But could you charge the same price for a duck or waterfowl hunting lease in Iowa as you could in Louisiana or Maryland? Probably not. The bottom line is that your own good judgment is what you need to use for your price. Some say around 5 to 10 dollars an acre and some say 30-40 dollars per acre of land leased. You'll need to research a few comparable lease listings in your area to decide what your price ultimately will be since you're not the first one to do this. For instance 40-acres of prime deer hunting property in Polk County, WI is under $1000 and over in Keokuk, IA you can lease 280-acres for between $1000-5000.
The possibilities are endless, and so are the listings on Hunting Locator.
Using Hunting Locator
It’s completely FREE to post your land lease on Hunting Locator and it comes with the likelihood of putting your offering in front of as many as 50,000 hunters a month. As a landowner you can share private messages between you and qualified individual hunters or groups that will make your experience even better and more profitable. You can save and manage your favorite listings, receive custom email or text alerts when hunters are interested, and get featured on our mailing list to premium hunters.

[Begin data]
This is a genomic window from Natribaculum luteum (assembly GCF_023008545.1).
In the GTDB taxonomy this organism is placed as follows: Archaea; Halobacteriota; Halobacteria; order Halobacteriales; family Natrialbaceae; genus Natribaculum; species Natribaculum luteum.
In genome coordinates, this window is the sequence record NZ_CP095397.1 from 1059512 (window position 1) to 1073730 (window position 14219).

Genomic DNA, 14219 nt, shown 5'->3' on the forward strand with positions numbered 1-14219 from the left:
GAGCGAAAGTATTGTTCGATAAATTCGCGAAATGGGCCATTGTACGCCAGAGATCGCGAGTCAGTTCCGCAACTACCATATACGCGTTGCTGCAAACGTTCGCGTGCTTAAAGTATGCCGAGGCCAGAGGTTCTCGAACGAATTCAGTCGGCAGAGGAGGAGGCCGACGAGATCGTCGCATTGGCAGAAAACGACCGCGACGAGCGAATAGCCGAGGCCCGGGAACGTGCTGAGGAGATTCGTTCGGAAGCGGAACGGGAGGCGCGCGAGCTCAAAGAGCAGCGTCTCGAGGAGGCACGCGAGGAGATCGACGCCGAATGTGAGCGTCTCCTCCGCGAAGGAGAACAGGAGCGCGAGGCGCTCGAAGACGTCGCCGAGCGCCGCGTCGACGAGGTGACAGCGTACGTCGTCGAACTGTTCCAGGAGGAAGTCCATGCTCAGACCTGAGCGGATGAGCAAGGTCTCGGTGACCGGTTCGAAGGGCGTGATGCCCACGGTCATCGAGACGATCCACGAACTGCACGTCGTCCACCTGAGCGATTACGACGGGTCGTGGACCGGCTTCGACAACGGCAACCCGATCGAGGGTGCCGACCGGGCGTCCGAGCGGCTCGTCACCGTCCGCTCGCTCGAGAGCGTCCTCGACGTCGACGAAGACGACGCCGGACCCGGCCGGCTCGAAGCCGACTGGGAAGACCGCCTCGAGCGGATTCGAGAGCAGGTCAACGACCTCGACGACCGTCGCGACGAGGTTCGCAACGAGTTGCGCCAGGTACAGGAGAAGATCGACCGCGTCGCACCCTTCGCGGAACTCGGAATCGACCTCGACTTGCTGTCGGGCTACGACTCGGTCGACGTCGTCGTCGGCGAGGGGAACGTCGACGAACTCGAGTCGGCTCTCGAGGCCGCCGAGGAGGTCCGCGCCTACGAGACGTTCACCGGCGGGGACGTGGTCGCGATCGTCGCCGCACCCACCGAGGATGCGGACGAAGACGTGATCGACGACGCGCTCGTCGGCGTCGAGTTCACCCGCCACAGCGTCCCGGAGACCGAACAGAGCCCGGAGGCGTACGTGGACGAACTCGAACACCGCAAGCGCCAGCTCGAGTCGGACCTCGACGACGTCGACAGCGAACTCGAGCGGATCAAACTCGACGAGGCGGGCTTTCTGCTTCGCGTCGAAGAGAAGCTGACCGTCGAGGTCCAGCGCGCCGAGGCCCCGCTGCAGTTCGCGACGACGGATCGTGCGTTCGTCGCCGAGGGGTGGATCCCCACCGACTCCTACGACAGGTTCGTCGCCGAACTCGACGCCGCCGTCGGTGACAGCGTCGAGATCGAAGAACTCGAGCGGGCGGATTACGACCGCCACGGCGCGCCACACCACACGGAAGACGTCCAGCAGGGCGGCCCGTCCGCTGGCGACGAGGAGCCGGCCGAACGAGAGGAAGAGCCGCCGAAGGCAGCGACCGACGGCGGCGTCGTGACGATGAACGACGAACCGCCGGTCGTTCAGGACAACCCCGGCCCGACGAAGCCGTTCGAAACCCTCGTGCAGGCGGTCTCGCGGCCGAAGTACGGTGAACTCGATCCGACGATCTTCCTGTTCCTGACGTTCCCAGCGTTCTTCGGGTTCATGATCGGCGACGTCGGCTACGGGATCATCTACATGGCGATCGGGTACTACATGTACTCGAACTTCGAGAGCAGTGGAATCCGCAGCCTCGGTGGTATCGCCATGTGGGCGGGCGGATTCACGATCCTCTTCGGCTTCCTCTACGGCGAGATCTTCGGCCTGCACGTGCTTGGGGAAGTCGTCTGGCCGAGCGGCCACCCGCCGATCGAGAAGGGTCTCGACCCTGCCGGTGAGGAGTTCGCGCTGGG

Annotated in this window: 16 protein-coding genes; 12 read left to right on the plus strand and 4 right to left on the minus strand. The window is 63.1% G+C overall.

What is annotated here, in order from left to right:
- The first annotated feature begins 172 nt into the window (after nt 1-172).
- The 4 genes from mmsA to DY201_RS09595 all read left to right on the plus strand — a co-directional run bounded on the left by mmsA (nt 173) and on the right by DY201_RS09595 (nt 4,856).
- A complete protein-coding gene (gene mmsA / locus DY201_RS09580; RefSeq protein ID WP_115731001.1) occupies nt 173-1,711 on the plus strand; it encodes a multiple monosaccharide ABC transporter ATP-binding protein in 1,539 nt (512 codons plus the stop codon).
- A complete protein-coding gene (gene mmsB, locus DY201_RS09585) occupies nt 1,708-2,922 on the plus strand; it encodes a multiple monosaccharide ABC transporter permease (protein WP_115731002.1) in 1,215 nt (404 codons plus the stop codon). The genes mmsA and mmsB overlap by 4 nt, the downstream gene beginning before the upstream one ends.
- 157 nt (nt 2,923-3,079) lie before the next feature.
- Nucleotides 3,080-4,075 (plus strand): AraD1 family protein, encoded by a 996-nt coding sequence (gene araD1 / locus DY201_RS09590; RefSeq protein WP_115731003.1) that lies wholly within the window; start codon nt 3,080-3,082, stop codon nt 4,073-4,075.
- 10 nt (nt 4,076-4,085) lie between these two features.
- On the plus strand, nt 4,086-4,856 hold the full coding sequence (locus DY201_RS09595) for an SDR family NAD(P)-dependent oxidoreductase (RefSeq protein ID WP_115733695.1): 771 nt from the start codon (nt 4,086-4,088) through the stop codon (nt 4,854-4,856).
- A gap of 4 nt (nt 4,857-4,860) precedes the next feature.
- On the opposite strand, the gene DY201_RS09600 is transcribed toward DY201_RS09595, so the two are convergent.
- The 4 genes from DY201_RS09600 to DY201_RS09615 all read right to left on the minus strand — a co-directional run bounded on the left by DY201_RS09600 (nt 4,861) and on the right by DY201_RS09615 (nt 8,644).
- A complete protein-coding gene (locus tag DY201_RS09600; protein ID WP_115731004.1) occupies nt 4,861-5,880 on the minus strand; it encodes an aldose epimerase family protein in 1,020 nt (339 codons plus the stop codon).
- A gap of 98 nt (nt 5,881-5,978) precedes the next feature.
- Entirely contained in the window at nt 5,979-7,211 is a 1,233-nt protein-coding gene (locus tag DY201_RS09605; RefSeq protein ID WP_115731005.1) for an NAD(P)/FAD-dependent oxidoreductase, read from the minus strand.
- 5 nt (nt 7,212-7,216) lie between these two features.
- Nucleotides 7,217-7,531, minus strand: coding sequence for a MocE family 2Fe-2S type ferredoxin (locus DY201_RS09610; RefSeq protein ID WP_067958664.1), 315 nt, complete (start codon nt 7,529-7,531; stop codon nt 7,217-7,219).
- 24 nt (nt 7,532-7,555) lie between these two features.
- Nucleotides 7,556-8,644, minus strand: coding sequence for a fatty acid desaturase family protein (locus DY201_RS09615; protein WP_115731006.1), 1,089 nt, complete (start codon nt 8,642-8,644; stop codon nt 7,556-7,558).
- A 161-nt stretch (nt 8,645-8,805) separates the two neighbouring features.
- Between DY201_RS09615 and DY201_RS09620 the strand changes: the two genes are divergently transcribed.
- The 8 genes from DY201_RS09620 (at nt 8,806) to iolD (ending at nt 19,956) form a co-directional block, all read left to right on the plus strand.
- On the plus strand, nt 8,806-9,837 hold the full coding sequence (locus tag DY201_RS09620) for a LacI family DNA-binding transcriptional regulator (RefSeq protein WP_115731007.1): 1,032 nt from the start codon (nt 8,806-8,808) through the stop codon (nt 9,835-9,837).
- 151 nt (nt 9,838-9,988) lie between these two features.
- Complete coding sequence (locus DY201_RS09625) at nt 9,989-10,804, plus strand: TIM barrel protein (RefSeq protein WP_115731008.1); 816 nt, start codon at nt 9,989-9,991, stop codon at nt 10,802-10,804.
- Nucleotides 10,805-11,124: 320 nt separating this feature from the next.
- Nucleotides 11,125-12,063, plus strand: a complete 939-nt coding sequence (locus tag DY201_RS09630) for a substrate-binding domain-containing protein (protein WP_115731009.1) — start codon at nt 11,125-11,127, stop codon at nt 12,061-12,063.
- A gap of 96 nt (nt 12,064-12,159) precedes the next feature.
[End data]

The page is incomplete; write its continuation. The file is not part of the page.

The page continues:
If you are looking to lease your hunting land for the short-term or for many years, Hunting Locator is unmatched in getting the word out to prospective hunters looking to lease hunting land. Hunting rights from a private landowner are what all good, solid members of the hunting community are looking for, and with a few short steps you can be on your way to obtaining that additional income that you've always been looking for.
Until then you can set your sights on land of your own by simply cruising through our website, to your hearts content, at all the possibilities by clicking every state on the map at our home page, check access to premium land leases, maps and tools. If you’re interested, check out our giveaway page to see what might be yours for the taking.